Belief in paranormal phenomena and cryptids--unknown animals such as Bigfoot--may predispose individuals to interpret real-world objects and events in the same way that eyewitness identification can be biased by unrelated information (P. James and N. Thorpe, 1999). Psychological tendencies toward attention deficit hyperactivity disorder (ADHD), dissociation, and depression, even at subclinical levels, may be associated systematically with particular paranormal or cryptozoological beliefs. The authors evaluated these psychological tendencies using the Conners Adult ADHD Rating Scales (C. K. Conners, D. Erhardt, and E. Sparrow, 1999), the Dissociative Experiences Scale (L. Coleman & J. Clark, 1999), and the Beck Depression Inventory-II (A. T. Beck, 1996). They performed regression analyses against beliefs in ghosts, unidentified flying objects (UFOs), extrasensory perception (ESP), astrology, and cryptids. ADHD, dissociation, and depression were associated with enhanced tendencies toward paranormal and cryptozoological beliefs, although participants who believed in each of the phenomena differed from one another in predictable and psychologically distinguishable ways. Cognitively biasing influences of preexisting psychological tendencies may predispose individuals to specific perceptual and cognitive errors during confrontation of real-world phenomena.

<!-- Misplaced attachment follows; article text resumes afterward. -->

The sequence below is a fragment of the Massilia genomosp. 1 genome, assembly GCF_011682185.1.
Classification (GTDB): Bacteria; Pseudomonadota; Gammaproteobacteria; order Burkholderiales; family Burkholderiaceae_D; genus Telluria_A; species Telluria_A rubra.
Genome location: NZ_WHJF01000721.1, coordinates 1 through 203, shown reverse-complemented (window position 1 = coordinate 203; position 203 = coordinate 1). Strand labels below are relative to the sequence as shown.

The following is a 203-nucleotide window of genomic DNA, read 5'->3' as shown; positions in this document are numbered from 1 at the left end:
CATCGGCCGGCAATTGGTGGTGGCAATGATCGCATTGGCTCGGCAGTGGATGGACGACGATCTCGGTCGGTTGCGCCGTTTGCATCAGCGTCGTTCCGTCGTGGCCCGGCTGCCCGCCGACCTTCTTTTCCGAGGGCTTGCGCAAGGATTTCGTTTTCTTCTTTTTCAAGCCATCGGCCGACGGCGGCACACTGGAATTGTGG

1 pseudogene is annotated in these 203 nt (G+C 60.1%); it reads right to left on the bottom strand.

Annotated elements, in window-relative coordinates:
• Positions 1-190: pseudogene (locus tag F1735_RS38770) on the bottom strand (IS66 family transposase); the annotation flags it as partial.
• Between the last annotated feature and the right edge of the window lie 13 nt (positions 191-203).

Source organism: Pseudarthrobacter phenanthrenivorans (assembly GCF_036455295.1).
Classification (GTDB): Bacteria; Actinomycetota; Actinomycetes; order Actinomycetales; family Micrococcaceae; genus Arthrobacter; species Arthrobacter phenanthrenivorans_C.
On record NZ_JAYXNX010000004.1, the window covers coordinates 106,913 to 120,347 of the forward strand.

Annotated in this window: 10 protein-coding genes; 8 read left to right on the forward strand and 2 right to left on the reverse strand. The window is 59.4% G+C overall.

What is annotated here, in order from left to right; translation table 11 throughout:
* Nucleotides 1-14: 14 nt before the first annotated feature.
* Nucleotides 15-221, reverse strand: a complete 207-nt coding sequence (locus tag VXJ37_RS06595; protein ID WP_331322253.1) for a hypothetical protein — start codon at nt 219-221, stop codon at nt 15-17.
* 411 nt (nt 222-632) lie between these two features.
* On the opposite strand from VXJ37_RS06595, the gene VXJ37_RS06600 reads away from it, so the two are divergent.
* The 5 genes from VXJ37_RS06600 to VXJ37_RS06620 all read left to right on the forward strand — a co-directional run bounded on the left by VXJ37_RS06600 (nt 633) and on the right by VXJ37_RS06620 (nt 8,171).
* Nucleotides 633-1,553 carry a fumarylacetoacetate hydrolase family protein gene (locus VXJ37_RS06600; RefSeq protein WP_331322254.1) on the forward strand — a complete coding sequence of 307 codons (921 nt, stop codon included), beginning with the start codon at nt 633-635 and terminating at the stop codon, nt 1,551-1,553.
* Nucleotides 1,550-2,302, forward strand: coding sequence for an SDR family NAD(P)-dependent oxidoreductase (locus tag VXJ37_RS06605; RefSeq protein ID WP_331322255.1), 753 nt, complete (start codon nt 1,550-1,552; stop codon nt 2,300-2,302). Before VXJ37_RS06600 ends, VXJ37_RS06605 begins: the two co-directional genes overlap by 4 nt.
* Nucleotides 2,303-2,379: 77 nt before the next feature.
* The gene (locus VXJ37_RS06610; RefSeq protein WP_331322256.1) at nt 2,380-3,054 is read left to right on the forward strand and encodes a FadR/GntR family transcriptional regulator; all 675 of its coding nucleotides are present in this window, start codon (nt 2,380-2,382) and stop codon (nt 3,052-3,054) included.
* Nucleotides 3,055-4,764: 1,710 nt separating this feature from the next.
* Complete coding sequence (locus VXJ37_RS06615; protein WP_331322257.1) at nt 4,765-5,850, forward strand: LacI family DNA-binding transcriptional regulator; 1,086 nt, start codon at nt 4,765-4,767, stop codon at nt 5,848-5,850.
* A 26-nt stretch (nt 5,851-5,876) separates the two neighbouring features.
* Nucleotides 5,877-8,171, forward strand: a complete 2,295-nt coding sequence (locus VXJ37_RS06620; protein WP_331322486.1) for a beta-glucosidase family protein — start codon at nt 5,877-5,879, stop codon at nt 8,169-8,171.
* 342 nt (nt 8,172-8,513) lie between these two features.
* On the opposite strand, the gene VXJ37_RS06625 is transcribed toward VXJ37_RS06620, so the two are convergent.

17. What is depression?

    DEFF Research Database (Denmark)

    Davidsen, Annette Sofie; Fosgerau, Christina Fogtmann

    2014-01-01

    The diagnosis of depression is defined by psychiatrists, and guidelines for treatment of patients with depression are created in psychiatry. However, most patients with depression are treated exclusively in general practice. Psychiatrists point out that general practitioners' (GPs') treatment of ...

  18. Sadness and Depression

    Science.gov (United States)

    ... What Happens in the Operating Room? Sadness and Depression KidsHealth > For Kids > Sadness and Depression A A ... big difference in your life. When Sadness Is Depression When you're in a sad mood, it ...

  19. Depression Strikes…Anyone

    Science.gov (United States)